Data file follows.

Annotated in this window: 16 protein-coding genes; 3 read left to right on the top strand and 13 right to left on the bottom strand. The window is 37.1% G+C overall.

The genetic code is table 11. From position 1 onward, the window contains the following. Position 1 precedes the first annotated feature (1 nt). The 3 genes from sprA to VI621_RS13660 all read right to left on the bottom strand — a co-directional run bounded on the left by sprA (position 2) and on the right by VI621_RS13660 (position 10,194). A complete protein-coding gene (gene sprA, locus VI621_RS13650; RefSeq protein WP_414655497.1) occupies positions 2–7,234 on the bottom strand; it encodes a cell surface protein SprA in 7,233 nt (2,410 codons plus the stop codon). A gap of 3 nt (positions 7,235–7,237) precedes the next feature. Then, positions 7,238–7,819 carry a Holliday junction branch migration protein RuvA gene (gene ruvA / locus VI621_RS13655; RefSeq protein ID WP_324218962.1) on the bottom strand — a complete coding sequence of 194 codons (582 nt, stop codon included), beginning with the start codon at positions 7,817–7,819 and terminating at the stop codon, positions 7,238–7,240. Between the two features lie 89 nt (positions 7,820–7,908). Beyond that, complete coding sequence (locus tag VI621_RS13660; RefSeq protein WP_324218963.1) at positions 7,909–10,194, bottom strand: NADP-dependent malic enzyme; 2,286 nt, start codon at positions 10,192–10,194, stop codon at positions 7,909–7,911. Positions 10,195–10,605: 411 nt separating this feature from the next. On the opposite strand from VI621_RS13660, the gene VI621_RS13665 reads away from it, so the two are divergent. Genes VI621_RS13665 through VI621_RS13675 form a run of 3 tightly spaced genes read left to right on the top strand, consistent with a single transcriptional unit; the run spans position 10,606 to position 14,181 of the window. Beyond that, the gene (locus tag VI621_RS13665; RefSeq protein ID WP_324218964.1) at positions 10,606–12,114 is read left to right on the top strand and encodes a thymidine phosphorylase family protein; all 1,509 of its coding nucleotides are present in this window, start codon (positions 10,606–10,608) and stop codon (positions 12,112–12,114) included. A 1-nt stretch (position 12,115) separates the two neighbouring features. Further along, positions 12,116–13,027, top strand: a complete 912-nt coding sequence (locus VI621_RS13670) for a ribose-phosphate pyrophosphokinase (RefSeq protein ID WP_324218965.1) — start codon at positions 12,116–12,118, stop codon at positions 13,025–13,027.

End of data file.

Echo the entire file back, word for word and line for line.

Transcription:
Annotated in this window: 16 protein-coding genes; 3 read left to right on the top strand and 13 right to left on the bottom strand. The window is 37.1% G+C overall.

The genetic code is table 11. From position 1 onward, the window contains the following. Position 1 precedes the first annotated feature (1 nt). The 3 genes from sprA to VI621_RS13660 all read right to left on the bottom strand — a co-directional run bounded on the left by sprA (position 2) and on the right by VI621_RS13660 (position 10,194). A complete protein-coding gene (gene sprA, locus VI621_RS13650; RefSeq protein WP_414655497.1) occupies positions 2–7,234 on the bottom strand; it encodes a cell surface protein SprA in 7,233 nt (2,410 codons plus the stop codon). A gap of 3 nt (positions 7,235–7,237) precedes the next feature. Then, positions 7,238–7,819 carry a Holliday junction branch migration protein RuvA gene (gene ruvA / locus VI621_RS13655; RefSeq protein ID WP_324218962.1) on the bottom strand — a complete coding sequence of 194 codons (582 nt, stop codon included), beginning with the start codon at positions 7,817–7,819 and terminating at the stop codon, positions 7,238–7,240. Between the two features lie 89 nt (positions 7,820–7,908). Beyond that, complete coding sequence (locus tag VI621_RS13660; RefSeq protein WP_324218963.1) at positions 7,909–10,194, bottom strand: NADP-dependent malic enzyme; 2,286 nt, start codon at positions 10,192–10,194, stop codon at positions 7,909–7,911. Positions 10,195–10,605: 411 nt separating this feature from the next. On the opposite strand from VI621_RS13660, the gene VI621_RS13665 reads away from it, so the two are divergent. Genes VI621_RS13665 through VI621_RS13675 form a run of 3 tightly spaced genes read left to right on the top strand, consistent with a single transcriptional unit; the run spans position 10,606 to position 14,181 of the window. Beyond that, the gene (locus tag VI621_RS13665; RefSeq protein ID WP_324218964.1) at positions 10,606–12,114 is read left to right on the top strand and encodes a thymidine phosphorylase family protein; all 1,509 of its coding nucleotides are present in this window, start codon (positions 10,606–10,608) and stop codon (positions 12,112–12,114) included. A 1-nt stretch (position 12,115) separates the two neighbouring features. Further along, positions 12,116–13,027, top strand: a complete 912-nt coding sequence (locus VI621_RS13670) for a ribose-phosphate pyrophosphokinase (RefSeq protein ID WP_324218965.1) — start codon at positions 12,116–12,118, stop codon at positions 13,025–13,027.